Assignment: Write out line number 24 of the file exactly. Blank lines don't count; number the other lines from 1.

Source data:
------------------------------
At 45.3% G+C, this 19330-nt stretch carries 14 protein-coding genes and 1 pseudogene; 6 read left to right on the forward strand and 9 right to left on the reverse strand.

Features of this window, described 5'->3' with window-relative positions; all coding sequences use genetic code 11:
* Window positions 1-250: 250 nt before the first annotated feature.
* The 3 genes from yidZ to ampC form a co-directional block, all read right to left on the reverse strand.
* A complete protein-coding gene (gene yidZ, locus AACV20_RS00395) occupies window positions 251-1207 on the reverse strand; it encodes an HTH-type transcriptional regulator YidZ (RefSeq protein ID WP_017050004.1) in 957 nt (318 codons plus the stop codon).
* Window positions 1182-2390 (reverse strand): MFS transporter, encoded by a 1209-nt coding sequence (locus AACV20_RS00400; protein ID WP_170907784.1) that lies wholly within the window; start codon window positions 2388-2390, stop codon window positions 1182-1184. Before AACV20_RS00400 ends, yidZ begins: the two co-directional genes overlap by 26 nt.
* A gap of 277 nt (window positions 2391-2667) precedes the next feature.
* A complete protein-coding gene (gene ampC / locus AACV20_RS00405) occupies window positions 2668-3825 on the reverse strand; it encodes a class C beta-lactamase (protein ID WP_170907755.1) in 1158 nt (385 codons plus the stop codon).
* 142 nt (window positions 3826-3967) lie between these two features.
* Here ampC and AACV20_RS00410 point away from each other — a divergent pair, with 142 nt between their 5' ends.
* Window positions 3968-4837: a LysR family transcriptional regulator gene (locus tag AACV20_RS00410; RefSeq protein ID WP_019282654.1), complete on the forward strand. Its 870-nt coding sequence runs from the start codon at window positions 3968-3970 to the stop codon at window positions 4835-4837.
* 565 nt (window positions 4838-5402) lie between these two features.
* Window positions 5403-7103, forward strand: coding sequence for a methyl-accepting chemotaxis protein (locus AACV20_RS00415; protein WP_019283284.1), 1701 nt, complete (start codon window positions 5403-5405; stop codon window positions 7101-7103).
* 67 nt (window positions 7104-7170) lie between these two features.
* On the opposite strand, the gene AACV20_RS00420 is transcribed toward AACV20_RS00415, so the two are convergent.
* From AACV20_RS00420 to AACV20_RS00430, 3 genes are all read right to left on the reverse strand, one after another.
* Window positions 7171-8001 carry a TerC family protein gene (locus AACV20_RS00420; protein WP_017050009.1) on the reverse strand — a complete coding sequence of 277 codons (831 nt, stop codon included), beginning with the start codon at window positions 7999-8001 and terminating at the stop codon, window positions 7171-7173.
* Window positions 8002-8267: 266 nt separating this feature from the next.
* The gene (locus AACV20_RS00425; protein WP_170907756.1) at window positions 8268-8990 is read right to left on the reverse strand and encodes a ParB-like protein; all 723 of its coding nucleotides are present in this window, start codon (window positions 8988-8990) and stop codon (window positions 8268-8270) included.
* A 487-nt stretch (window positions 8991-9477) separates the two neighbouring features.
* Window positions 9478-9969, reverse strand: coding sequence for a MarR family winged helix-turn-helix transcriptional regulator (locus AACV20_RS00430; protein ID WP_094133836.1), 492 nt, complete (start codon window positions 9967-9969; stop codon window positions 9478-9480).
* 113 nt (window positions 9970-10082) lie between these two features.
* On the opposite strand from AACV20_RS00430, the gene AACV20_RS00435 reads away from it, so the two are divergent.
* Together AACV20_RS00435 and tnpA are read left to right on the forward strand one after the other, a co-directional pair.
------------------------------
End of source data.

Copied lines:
* Together AACV20_RS00435 and tnpA are read left to right on the forward strand one after the other, a co-directional pair.